A total of 30 entries were submitted to the Seeing in Green photography competition, and displayed as part of Westbury-on-Trym’s Community Fair on 9th May 2015. The junior and youth categories were merged to form one young people category of under-18s, in which there were two winners: Annie Clough-Hillman’s unmanipulated print of a view through a window, and Edward Smith’s digitally-created circular composition. Both images concentrate the eye in a layered process of looking: Annie’s framing segments the view of house and garden with precision, while nevertheless softening the exterior/interior boundary across the sunlit glass. Her image is atmospheric, quiet and pays attention to the mark-making process of light’s action on a surface. Edward’s centrifugal collage has a intriguing balance of image references, which alternate between the softness of a green leaf/surrounding trees and the hardness of metal/turbine sculpture. The suggestion of movement brings a dynamic life to the image.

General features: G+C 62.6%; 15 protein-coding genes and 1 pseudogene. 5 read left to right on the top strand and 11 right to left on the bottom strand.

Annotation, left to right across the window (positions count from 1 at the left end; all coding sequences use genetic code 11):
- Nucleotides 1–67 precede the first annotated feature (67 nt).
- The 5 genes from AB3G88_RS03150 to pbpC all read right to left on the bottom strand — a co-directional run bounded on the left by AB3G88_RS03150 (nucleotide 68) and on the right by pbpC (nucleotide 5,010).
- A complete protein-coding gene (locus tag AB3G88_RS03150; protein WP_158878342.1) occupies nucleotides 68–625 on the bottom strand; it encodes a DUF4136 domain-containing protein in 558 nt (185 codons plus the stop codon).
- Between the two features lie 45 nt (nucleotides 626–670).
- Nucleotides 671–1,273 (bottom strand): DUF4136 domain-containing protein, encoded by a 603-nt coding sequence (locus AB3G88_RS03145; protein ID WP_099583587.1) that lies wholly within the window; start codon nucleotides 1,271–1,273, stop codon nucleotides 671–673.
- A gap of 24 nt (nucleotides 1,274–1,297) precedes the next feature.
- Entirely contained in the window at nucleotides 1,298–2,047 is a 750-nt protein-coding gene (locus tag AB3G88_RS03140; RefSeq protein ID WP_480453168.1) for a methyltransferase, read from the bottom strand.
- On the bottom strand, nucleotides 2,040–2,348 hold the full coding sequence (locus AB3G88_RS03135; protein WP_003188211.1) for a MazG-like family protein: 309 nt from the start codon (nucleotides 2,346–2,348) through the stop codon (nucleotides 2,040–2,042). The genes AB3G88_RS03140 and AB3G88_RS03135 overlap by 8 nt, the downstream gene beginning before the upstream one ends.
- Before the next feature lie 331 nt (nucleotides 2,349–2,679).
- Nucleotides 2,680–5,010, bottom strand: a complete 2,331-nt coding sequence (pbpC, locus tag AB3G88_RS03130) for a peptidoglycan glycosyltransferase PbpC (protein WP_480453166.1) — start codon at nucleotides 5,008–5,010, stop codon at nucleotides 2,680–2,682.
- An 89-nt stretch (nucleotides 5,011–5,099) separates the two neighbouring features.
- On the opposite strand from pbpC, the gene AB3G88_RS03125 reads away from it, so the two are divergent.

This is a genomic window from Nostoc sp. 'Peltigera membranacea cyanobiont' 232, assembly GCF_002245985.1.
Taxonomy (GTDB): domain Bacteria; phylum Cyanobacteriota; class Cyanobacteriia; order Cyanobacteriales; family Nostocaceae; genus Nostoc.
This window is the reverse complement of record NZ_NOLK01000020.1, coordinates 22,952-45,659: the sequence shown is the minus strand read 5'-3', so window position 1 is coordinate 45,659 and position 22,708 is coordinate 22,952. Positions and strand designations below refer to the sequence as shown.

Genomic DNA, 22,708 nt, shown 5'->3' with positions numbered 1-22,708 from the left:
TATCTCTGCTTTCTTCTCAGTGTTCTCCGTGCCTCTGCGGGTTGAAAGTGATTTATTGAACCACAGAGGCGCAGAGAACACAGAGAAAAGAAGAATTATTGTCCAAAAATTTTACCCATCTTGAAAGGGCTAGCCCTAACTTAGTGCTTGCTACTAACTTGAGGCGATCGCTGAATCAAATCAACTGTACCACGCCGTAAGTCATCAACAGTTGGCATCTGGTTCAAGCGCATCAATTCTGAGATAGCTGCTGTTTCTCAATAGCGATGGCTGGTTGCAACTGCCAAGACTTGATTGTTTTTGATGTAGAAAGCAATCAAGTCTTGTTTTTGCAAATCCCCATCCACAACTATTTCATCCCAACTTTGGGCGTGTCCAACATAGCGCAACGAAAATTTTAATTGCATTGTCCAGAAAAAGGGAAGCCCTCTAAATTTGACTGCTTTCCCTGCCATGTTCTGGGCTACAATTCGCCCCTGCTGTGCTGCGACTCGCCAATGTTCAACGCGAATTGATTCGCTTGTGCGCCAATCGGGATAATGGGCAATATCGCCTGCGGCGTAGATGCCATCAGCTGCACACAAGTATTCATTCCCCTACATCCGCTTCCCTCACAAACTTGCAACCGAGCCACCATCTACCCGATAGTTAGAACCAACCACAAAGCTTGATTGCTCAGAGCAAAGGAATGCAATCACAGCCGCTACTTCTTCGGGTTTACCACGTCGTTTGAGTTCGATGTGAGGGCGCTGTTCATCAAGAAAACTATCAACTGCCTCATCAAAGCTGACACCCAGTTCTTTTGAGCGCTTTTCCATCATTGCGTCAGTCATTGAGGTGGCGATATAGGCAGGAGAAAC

In the adult category, Simon Smith’s similarly centrifugal composition of a magnolia flower wins the unmanipulated print category. The magnolia stands out like a beacon in a sea of concentrated blur, a brilliant technical accomplishment with a zoom lens, but also a singularly iconic choice of imagery. The blossom has all the clean, bright beauty of spring, which is focussed so that we might see it more clearly in the midst of the whirling world. Of the smaller selection of digitally created entries, Christopher Richards wins with his entry of Bristol bicycles. A suggestion of bicycle overload is created with the mass of wheels, frames and metal all pushing up against a bank of green – the parked up transport visually has nowhere to go, despite Bristol’s efforts to promote cycling, this seems an apt depiction.